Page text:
Ed Marx, chief information officer of Texas Health Resources, compares the need to develop your own governance model to cultural differences--it has to work for your own organizational culture.
As insurers continue adopting new payment models and benefit designs, more than 88 percent said they will use health information technology to transform their organizations, according to a new survey from HealthEdge.
The barriers between healthcare and tech companies are disappearing as companies focused on greater efficiency disrupt the landscape, Bob Kocher and Bryan Roberts, investors at a venture capital firm Venrock, write at Harvard Business Review.
Even if a patient has a condition that might seem like it would not lend itself to treatment and management through telemedicine, such as musculoskeletal disease, the technology can make a difference, according to Daniel L. Albert, M.D.
The University of Chicago's Computation Institute and the University of Chicago Medicine and Biological Sciences are teaming up to assess healthcare innovation.
Teaching hospitals can provide the resources and environment needed to effectively test out digital innovations and bring them to market, according to an article at Harvard Business Review.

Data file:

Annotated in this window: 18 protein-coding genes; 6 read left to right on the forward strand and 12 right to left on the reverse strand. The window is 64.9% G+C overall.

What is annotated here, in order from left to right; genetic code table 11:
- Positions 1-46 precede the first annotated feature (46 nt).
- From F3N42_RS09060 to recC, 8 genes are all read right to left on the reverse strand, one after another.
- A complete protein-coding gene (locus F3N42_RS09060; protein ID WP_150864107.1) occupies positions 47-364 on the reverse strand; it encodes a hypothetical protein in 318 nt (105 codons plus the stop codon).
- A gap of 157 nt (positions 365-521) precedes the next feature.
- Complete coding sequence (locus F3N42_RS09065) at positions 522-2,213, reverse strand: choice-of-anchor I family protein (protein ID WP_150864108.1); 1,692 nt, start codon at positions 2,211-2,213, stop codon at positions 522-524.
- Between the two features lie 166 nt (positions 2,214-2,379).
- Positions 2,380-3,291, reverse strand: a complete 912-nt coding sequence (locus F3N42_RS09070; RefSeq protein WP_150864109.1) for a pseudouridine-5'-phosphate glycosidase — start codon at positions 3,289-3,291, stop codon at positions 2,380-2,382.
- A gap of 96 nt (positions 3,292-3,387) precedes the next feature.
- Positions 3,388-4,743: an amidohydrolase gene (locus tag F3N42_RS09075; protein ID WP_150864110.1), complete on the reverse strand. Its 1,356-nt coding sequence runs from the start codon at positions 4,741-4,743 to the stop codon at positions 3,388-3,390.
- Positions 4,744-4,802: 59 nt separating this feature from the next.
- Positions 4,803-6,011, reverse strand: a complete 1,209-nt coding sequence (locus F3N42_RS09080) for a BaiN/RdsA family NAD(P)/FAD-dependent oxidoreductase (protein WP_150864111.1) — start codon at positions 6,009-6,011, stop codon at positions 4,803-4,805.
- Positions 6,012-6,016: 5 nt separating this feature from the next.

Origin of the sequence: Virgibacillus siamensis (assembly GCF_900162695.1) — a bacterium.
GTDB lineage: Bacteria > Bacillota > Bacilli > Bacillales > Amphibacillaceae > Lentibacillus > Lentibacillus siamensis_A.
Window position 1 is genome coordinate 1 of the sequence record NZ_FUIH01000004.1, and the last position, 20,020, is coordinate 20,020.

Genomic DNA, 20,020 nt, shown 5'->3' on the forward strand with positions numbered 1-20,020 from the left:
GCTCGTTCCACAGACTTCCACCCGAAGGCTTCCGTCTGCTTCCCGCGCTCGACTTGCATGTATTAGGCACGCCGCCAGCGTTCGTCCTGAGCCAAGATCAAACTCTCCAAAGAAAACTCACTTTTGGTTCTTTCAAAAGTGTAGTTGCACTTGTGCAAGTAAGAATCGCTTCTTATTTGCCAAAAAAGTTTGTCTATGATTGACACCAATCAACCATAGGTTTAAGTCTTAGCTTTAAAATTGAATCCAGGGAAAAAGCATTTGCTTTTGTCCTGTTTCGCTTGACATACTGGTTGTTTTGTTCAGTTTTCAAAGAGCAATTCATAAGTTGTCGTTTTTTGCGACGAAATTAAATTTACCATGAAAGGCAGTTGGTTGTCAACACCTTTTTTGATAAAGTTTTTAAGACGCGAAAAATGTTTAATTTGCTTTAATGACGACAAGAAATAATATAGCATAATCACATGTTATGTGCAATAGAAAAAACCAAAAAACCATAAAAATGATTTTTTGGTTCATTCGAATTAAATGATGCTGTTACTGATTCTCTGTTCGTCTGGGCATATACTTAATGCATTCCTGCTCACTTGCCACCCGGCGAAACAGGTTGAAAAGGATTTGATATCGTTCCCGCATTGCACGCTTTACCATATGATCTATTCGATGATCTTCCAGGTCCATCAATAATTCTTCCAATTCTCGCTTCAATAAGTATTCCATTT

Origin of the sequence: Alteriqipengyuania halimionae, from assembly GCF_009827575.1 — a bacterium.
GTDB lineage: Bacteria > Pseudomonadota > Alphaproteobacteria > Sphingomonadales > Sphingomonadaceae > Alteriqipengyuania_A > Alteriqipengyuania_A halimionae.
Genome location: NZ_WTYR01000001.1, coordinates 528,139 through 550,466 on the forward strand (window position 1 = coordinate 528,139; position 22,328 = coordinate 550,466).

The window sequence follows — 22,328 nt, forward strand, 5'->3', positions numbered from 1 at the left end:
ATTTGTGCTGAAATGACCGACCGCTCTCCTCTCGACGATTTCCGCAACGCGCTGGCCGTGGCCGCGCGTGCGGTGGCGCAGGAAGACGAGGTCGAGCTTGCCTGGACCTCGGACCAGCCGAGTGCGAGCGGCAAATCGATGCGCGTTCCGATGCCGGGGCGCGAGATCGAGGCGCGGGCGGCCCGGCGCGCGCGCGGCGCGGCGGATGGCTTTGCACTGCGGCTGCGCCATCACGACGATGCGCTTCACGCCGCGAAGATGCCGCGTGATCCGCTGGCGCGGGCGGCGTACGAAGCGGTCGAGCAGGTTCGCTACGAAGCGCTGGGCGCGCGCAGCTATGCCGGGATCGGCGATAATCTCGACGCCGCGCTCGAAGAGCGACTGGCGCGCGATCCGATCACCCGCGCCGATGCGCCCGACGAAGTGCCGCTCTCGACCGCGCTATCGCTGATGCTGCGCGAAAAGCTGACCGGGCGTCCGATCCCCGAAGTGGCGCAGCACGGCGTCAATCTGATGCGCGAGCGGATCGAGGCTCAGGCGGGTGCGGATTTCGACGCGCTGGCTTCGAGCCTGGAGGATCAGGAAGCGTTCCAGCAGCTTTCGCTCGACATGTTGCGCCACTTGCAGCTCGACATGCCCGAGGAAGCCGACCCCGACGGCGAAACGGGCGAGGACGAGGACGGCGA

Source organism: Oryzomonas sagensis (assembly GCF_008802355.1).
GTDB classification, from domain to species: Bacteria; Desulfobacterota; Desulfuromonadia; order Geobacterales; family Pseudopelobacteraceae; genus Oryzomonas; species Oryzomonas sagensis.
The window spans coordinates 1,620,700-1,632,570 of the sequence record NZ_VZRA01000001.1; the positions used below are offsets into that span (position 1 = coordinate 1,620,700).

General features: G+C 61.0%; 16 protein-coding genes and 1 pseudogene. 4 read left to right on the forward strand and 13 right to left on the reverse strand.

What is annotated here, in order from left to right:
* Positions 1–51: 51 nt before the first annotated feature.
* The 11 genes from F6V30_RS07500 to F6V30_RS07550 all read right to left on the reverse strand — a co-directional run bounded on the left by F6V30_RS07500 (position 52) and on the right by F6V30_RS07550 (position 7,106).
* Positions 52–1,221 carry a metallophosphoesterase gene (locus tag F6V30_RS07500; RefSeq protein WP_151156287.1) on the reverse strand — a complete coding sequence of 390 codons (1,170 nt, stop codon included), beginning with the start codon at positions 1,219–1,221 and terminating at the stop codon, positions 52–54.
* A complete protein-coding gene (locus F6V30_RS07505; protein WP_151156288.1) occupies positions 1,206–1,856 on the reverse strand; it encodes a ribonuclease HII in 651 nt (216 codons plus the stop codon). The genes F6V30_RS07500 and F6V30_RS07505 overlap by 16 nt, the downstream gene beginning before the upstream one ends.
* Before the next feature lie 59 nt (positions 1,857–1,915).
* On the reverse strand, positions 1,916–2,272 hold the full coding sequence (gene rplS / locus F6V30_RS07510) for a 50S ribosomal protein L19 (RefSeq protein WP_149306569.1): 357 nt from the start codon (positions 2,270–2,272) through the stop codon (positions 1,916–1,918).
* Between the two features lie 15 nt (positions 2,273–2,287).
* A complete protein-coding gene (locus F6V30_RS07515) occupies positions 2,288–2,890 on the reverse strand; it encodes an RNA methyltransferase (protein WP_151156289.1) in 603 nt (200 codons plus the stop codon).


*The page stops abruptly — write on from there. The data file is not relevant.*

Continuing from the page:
The ideal healthcare CIO-vendor relationship should be a tango, according to Daniel Morreale, president at New Jersey HIMSS, who said he has come to think of that partnership as a dance because it takes a sequence of steps to enhance the product, the process and the outcome.
It's an exciting time for healthcare, and technology is the key to better care, but there's still work to do, according to Robert Wah, president of the American Medical Association.
With the announcement of a merger between Meridian Health and Hackensack University Health Network in New Jersey last month, the chief information officers at both organizations have a lot of work to do.
Technology may be taking the place of human interaction in some aspects of healthcare, but that doesn't make in-person contact and communication any less important, according to Sue Desmond-Hellmann, of the Bill and Melinda Gates Foundation, and Sam Altman, president of Y Combinator.